4. Berni says:

    If what Bruce Laughton says it’s true why do we need a VFX union?

  5. Marcus says:

    Yeah, the vast majority of VFX artists are not “High Tech Pros”. The reason that exceptions like these exists is to enable more flexible work arrangements for programmers – odd hours, telecommuting, not wanting to be forced to clock out when you are at a critical step, etc.
    VFX facilities generally have pretty rigid core hours, you can pretty much log out and pick things back up the next day without loosing your train of thought and – aside from the R&D department – the quality and quantity of actual computer science methods is not at a terribly high level.

    @Berni:
    You need some form of leverage to stop being screwed in general and miscategorized through fishy interpretations of labor law exceptions such as 1099 vs W2 in the US and this ridiculous unpaid overtime in Canada (or the US or UK).

    Furthermore: Portable, sustained benefits… I was getting extremely fed up with years of crappy employer-provided health insurance, which changed every time I went somewhere else OR my employer decided to cut costs and force everyone to switch to an even worse plan. On the other hand, it is extremely expensive to buy what I (as a European) would consider acceptable insurance in the USA unless you can get in on a group rate.

    Being a new-ish TAG member, I now have a great insurance policy which I will also be able to keep at no cost for 6-12 months after I leave a union shop. For the first time in a long while, I am now also paid on time, not getting hassled about clocked time, and generally treated like ANY OTHER WORKER in a high-skill, high-earnings field… that includes being paid more, not less when working on something “cool”. Imagine Google, Oracle, et al trying to lure rare talent with “cool work” instead of good money. Granted, animation and modeling are oversaturated and thus more prone to accepting worse conditions, but I have yet to work somewhere that does not struggle to find qualified TDs on a regular basis… yet play the same stupid games with them as well. And that’s where collective leverage comes back into play.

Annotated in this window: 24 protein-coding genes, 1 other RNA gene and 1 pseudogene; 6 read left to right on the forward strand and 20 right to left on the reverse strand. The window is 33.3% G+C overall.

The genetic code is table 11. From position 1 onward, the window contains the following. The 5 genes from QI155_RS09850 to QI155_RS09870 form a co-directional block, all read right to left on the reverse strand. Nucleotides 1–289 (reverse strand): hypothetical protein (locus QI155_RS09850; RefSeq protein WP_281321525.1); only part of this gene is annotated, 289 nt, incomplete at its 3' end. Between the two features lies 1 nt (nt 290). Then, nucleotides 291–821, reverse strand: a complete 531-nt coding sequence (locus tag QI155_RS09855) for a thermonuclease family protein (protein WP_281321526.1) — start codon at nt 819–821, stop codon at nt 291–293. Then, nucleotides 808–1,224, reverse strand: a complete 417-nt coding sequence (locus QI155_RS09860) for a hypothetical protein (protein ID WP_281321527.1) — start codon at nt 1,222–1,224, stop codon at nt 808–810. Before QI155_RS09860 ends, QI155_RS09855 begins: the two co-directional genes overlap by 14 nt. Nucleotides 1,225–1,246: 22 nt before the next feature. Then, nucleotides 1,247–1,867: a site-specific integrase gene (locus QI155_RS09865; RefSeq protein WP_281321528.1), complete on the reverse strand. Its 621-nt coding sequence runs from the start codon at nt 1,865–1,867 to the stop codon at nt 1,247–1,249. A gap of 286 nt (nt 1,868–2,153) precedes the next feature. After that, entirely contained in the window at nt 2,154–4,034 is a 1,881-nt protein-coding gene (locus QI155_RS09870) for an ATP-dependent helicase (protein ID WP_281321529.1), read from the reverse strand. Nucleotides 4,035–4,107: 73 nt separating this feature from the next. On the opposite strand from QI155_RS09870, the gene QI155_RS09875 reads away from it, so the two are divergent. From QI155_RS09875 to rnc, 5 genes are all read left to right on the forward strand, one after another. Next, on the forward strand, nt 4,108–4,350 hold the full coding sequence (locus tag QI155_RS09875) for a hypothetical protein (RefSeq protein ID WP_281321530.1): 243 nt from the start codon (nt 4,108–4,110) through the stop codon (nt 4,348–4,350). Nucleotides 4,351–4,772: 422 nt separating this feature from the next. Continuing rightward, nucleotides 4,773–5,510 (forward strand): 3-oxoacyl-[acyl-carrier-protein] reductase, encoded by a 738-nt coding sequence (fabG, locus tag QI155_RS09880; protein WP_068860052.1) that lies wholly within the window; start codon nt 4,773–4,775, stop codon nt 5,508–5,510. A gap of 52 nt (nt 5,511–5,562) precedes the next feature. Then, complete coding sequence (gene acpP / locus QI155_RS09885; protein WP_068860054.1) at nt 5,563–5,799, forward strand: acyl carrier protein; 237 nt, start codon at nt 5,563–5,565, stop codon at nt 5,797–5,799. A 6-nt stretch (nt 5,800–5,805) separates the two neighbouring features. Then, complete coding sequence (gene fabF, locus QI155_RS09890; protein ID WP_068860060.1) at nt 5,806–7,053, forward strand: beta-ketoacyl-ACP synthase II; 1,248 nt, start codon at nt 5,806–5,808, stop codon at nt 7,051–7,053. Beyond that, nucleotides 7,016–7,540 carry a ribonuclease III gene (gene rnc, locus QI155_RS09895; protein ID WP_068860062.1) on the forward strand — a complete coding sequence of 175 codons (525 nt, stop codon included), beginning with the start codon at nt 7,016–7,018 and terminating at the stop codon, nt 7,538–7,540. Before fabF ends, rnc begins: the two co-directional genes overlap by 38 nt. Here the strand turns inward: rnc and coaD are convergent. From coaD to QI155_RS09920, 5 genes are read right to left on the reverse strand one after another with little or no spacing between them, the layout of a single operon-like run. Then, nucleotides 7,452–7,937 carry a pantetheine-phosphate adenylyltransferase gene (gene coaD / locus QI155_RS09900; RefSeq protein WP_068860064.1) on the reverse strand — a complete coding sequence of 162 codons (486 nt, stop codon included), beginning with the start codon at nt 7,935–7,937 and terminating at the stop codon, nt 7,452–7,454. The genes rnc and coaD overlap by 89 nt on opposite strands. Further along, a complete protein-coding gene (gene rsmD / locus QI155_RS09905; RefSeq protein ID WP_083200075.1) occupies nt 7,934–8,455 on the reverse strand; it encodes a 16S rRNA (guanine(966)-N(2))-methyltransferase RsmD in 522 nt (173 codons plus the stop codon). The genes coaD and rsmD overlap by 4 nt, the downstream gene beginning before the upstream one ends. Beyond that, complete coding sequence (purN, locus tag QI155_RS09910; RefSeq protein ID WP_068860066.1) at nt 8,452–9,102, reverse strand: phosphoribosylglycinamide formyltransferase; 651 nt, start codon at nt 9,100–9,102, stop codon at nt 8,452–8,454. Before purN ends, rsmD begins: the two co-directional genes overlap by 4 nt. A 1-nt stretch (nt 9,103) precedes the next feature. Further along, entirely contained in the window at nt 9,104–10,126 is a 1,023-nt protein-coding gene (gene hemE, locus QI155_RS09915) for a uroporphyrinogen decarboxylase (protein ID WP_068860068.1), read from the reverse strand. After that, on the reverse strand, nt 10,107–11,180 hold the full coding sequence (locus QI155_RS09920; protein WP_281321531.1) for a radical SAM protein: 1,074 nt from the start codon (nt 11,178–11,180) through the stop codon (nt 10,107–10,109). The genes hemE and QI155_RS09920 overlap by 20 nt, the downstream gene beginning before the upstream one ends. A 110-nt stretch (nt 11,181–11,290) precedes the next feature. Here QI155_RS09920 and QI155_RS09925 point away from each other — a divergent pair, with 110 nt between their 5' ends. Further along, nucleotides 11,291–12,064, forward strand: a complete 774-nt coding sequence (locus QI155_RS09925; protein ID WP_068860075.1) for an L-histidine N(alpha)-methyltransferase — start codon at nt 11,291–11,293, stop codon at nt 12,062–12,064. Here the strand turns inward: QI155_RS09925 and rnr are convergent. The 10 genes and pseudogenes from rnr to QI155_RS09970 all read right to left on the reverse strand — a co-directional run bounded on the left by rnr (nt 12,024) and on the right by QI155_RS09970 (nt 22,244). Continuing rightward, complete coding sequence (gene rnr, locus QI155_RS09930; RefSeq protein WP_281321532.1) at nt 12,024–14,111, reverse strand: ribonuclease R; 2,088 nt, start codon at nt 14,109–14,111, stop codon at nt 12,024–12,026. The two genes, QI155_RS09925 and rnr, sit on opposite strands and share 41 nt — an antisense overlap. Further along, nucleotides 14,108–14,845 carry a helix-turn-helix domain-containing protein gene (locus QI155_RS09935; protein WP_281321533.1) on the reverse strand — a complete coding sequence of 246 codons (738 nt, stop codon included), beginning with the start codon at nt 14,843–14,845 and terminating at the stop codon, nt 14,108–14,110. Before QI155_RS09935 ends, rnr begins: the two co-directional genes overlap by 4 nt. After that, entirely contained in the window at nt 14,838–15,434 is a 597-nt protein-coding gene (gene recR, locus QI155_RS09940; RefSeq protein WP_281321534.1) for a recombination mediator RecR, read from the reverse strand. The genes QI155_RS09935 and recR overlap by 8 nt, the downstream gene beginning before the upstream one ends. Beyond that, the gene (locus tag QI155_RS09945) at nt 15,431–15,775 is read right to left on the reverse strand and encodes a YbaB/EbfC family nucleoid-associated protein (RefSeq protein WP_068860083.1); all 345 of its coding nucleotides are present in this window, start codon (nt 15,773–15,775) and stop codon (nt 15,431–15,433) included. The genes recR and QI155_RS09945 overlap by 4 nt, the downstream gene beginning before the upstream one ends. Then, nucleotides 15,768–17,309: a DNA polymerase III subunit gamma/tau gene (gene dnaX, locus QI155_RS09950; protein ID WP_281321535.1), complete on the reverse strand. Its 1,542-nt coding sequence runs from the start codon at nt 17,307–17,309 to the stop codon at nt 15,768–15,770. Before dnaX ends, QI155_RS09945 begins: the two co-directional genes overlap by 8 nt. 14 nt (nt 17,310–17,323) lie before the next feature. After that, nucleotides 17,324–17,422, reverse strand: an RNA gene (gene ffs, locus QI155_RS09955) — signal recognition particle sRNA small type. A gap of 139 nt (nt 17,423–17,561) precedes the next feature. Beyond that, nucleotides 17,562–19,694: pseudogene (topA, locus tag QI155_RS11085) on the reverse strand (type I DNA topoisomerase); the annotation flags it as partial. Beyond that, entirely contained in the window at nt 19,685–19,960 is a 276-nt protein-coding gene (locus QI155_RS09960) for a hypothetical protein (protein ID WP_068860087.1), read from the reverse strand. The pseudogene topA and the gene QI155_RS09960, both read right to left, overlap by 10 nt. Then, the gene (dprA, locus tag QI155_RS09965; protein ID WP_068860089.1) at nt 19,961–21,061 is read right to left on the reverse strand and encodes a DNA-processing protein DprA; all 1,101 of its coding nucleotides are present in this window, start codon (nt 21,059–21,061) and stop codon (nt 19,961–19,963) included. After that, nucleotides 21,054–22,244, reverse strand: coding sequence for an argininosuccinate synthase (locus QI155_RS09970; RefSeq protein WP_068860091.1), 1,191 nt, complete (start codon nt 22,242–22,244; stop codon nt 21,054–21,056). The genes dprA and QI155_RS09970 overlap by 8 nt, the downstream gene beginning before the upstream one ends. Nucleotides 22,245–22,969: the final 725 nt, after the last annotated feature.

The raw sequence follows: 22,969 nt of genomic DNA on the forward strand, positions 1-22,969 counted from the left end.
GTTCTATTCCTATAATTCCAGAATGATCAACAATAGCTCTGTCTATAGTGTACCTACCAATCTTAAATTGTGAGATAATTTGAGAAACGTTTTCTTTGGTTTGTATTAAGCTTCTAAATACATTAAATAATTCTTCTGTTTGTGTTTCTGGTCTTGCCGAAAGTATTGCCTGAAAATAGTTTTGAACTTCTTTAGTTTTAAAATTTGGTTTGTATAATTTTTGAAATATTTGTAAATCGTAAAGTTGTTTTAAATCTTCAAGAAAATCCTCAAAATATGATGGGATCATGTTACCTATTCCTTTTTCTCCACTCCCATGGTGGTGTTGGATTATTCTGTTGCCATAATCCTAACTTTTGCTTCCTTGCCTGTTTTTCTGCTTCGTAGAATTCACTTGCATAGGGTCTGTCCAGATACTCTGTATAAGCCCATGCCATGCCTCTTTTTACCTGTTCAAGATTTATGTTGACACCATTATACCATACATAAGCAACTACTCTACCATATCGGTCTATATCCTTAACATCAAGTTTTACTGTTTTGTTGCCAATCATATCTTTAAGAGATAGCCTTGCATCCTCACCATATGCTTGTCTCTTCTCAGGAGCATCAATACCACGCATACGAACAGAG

I should also mention that I felt no difference in my wage negotiations or job classification when I started my current job. I agreed on wages and any additional benefits with HR and then they forward that information to the union. They are simply bound by *minimums*… there is no artificial ceiling or ANY kind of union control in the hiring process.

  6. […] It’s a sad day for the VFX community as his/her posts were very informative. One of VFX Law’s posts on Vancouver labor law has generated a response from a Vancouver labor attorney. […]

  7. […] that some facilities use to prevent paying OT. This was debunked by IATSE Local 891 as they had a lawyer answer the question on their website. See how that works? A website delivers the information people need to get facts. There was also […]

  8. […] If VFX artists wish to have the ability to negotiate their own terms and conditions of employment ou… […]

  9. James Burbank says:

    20% of VFX artists *at best* could be considered “Programmers”. THat’s assuming you draw no line between scripting and programming. Even then its usually it’s the leads that know to code.

    Dragging a line of MEL to make a shelf button does not make you a programmer. I would love to see the 8 hour day be a standard in our industry, doing OT only as needed. In fact, I’d love to see a cap on OT. Why do so many places pressure people to do 10-12 hour days while we’re waiting for plates?